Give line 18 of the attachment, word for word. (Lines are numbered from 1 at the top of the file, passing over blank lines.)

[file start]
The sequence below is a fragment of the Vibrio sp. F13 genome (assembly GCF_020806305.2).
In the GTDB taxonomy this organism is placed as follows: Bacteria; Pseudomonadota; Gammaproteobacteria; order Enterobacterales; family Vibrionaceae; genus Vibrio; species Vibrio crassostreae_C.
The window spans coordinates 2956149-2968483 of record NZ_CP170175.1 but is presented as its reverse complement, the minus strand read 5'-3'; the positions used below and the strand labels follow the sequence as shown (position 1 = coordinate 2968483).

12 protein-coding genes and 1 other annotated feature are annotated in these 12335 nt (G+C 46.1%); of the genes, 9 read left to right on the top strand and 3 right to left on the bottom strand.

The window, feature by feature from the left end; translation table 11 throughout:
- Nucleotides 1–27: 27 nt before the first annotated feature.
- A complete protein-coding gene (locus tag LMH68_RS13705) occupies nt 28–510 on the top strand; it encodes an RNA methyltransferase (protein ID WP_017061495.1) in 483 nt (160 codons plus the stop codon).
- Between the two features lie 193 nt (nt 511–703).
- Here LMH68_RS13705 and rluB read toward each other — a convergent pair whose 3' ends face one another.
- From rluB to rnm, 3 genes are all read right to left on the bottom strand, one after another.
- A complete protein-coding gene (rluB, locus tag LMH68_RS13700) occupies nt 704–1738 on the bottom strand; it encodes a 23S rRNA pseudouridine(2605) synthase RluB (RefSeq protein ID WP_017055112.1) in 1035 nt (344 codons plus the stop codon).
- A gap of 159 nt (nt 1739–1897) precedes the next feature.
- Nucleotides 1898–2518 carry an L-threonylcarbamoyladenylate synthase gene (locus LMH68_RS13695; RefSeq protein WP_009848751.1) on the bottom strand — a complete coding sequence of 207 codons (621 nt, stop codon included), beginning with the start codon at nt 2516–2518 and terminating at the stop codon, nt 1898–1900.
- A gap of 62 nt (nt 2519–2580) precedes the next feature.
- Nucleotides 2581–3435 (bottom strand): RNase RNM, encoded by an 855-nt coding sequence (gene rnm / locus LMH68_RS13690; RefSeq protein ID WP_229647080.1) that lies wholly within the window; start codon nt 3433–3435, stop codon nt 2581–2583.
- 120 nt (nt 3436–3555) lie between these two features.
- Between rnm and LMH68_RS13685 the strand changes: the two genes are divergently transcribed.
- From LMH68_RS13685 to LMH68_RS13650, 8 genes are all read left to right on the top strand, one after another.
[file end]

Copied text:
- From LMH68_RS13685 to LMH68_RS13650, 8 genes are all read left to right on the top strand, one after another.